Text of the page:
Why a War Over College?

Tufts professor Daniel W. Drezner wrote a piece some years ago about the decades-long conservative "war on college." And of course around the traditional and social media spheres, everyone decided it's time for a war and let's start drawing some battle lines why don't we.

Conservative media may tell you that colleges are not only wasteful and out of touch, but are brainwashing kids into liberalism. Liberal media may tell you that conservatives have contempt for education and expertise. 

Is there a growing partisan gap in how people feel about college? Gallup says yes. Democrats's confidence in college has held steady; Republicans' confidence in it has dropped over time. Currently 56% of Democrats say they have confidence in the college system; only 33% of Republicans do.

Why the gap? The "liberal college" narrative seems to be at the top of the headlines. Let's dig into that first.

Are Colleges Very Liberal?

Professors are, definitely. In self-identity, they're 60% liberal and 10% conservative. However, we know people tend to call themselves "moderate" more often when they're surrounded by people of one political leaning or another. If we just look at party registration--a more objective factor--Democratic professors outnumber Republican professors 12:1. And in the humanities--where politics matters more--the gap is bigger: in history, Democrats outnumber Republicans almost 34:1. 

But as we discussed in a previous post, people with higher education tend to be more liberal. 


(Also worth noting: those with postgrad degrees are less likely to be left-wing and more likely to be right-wing than professors as a whole. )

Highly-educated people and professors tend to be more liberal. Maybe that's just how it goes, and of course conservatives don't like people becoming more liberal, so they're against education as a whole, because education makes people liberal.

Or there's a selection bias in the groups: that is, people who tend towards liberalism are more likely to go get postgraduate degrees because they just happen to be people who want jobs which need those, where moderates and conservatives are more likely to want jobs that don't require a college degree (notably, vocational education, trades, and other forms of non-college education simply aren't in this poll, and could account for some of the shift).

Or there's a vicious cycle: liberal professors teach their grad students to be liberal, and then those grad students are the hiring base for the new batch of professors. There's no way to get someone through the gauntlet that qualifies them for academic jobs without 8+ years of exposure to overwhelming liberal influence. 

Or there may be some hiring (and even grad student admission) bias by liberal professors against conservatives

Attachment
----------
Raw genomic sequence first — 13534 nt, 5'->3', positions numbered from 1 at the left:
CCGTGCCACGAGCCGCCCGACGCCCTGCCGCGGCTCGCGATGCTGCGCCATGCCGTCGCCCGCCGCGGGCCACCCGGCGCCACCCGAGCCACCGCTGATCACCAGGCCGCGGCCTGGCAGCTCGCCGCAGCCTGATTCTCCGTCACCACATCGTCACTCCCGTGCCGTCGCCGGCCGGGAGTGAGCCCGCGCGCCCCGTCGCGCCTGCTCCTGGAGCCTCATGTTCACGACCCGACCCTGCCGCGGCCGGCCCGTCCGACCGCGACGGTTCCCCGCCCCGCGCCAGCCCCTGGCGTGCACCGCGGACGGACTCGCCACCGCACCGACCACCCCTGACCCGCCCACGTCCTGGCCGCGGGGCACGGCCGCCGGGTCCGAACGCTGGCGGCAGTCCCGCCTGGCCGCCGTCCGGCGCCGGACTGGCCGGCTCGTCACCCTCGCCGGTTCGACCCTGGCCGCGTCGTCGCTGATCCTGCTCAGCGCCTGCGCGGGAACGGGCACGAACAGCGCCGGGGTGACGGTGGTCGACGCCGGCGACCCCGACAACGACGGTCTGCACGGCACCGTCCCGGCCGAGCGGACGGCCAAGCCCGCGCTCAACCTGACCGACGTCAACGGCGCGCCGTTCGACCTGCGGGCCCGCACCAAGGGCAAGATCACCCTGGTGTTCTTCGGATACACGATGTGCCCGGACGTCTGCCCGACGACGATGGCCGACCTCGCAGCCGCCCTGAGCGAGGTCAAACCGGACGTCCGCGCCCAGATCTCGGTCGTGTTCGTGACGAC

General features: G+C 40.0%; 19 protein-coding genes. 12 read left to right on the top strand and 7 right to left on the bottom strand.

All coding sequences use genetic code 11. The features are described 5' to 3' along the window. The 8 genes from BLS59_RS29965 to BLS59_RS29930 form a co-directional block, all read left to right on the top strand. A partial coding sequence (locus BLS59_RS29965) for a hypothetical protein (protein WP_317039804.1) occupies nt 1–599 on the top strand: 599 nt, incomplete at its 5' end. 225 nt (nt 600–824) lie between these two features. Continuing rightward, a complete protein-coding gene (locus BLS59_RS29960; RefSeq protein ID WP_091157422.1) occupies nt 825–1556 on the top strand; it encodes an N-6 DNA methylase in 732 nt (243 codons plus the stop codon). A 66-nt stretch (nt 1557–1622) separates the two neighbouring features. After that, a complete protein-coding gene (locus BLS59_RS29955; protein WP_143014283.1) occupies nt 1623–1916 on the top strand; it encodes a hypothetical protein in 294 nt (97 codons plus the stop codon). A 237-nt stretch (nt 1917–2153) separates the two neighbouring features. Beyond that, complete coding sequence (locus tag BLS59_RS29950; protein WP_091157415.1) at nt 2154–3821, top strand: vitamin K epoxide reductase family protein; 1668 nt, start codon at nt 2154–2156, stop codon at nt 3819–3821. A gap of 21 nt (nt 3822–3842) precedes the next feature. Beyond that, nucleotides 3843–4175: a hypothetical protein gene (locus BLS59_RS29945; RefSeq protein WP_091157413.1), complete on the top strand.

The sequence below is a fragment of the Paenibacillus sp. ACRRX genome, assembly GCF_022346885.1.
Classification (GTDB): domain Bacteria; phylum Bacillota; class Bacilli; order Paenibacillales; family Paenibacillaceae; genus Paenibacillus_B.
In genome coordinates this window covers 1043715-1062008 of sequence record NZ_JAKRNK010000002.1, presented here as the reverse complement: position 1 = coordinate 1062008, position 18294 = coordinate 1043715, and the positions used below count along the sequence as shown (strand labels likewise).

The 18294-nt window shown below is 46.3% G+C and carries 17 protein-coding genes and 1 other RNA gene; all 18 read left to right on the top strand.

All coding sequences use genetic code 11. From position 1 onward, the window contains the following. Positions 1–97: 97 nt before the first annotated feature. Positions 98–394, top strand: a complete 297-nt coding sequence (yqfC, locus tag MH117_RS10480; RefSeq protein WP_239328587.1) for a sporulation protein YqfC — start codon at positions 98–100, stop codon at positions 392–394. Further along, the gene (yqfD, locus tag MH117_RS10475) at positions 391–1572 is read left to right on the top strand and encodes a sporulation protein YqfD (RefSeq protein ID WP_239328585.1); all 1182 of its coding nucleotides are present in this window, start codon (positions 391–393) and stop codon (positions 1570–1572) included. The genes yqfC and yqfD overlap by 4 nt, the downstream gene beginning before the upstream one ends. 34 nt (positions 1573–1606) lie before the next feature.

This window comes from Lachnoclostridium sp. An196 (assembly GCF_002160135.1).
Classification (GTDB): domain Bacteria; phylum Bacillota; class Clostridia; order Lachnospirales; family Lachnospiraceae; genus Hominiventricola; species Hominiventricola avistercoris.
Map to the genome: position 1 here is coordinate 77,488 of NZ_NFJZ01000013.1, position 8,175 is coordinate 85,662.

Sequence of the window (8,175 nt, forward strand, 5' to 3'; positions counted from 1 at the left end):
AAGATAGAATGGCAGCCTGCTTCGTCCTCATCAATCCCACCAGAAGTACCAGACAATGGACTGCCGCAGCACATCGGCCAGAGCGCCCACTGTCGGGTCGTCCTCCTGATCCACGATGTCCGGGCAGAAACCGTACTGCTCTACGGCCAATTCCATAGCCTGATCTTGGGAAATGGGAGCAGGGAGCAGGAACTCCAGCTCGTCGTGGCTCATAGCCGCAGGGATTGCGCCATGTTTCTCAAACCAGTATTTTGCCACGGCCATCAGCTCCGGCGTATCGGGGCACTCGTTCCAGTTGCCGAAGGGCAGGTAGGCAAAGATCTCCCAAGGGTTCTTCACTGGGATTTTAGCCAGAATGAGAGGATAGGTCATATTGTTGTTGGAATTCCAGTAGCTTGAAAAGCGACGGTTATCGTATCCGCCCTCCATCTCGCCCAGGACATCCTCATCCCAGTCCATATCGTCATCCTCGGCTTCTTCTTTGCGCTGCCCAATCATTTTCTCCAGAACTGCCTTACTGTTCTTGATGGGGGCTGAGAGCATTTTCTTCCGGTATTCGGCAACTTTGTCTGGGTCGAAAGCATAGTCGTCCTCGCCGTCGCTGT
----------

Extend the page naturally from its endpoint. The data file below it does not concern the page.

The problem is that all of these hypotheses are plausible explanations in the left shift of people higher up the education chain. And they may all be factors. Each is very hard to prove wrong.

A little bit of history may help us.

Have They Always Been That Way?

Have colleges always been liberal, or have they grown more so? Knowing this can help us think about what's driving conservatives' lack of confidence in colleges, and also help us explore which of the above factors might be driving liberalism in colleges.

It turns out colleges haven't always been as liberal as they are now. In 1989, 40% of professors were liberal, 20% of professors were conservative and 40% were moderate. In 2014, 60% were liberal, 30% moderate, and 10% conservative. In 1984, Reagan won 61% of college-educated votes, compared to 59% of the overall vote

Looking farther back: in 1969, 28% of professors described themselves as conservative to 46% liberal. This is a gap much smaller than 2:1, where today the gap is 6:1.

In 1955, in a study looking only at social scientists, 47% of professors reported they were Democrats and 16% said they were Republicans (that's a 3:1 gap; much less than the 35:1 gap we see now in a history department). 

What we see is a steady rise of liberalism dominating the professor sphere, although it seems to have leaned liberal as far back as we have been researching it in the US. Since education hasn't changed all that much, it suggests that there is a factor besides simply the idea that being more educated makes you more liberal.

Does College Make You More Liberal?

It seems a foregone conclusion that more education makes you more liberal, and whether you're on the left or the right you might be celebrating this or condemning it.

What does the research say? A 2008 study in Political Science (a journal I have a lot of respect for) says that there's no evidence that more liberal professors lead to more liberal students. If this is right, it would nix the "indoctrination" idea. 

Perhaps they move left not because of indoctrination, but education and environment? A 2010 study actually followed students through college and found that their "aggregate attitudes do not appear to vary much between their first and final years." 

The academic evidence seems to suggest that not only are liberal professors not causing students to move left throughout college, but that students are simply not moving left. So no, going to college probably doesn't make you more liberal, either by noble or ignoble explanation.